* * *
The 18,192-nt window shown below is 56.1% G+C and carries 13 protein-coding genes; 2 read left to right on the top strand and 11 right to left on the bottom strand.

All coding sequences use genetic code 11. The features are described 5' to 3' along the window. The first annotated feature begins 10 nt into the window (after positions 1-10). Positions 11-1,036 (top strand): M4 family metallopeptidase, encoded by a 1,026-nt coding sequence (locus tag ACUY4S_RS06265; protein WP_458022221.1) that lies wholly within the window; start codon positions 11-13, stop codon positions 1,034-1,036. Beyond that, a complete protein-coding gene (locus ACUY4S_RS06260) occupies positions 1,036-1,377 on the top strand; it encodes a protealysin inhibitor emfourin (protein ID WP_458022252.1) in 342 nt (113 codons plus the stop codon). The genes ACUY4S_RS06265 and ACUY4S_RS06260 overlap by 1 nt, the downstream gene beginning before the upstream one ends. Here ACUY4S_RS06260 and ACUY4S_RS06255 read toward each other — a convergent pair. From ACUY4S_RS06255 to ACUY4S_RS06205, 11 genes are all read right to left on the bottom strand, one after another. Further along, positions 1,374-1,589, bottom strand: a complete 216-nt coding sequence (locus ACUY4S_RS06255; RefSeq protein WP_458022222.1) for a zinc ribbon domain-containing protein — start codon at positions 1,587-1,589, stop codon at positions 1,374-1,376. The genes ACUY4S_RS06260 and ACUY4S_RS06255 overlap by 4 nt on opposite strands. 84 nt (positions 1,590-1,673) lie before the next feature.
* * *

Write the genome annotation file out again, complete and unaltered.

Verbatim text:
The 18,192-nt window shown below is 56.1% G+C and carries 13 protein-coding genes; 2 read left to right on the top strand and 11 right to left on the bottom strand.

All coding sequences use genetic code 11. The features are described 5' to 3' along the window. The first annotated feature begins 10 nt into the window (after positions 1-10). Positions 11-1,036 (top strand): M4 family metallopeptidase, encoded by a 1,026-nt coding sequence (locus tag ACUY4S_RS06265; protein WP_458022221.1) that lies wholly within the window; start codon positions 11-13, stop codon positions 1,034-1,036. Beyond that, a complete protein-coding gene (locus ACUY4S_RS06260) occupies positions 1,036-1,377 on the top strand; it encodes a protealysin inhibitor emfourin (protein ID WP_458022252.1) in 342 nt (113 codons plus the stop codon). The genes ACUY4S_RS06265 and ACUY4S_RS06260 overlap by 1 nt, the downstream gene beginning before the upstream one ends. Here ACUY4S_RS06260 and ACUY4S_RS06255 read toward each other — a convergent pair. From ACUY4S_RS06255 to ACUY4S_RS06205, 11 genes are all read right to left on the bottom strand, one after another. Further along, positions 1,374-1,589, bottom strand: a complete 216-nt coding sequence (locus ACUY4S_RS06255; RefSeq protein WP_458022222.1) for a zinc ribbon domain-containing protein — start codon at positions 1,587-1,589, stop codon at positions 1,374-1,376. The genes ACUY4S_RS06260 and ACUY4S_RS06255 overlap by 4 nt on opposite strands. 84 nt (positions 1,590-1,673) lie before the next feature.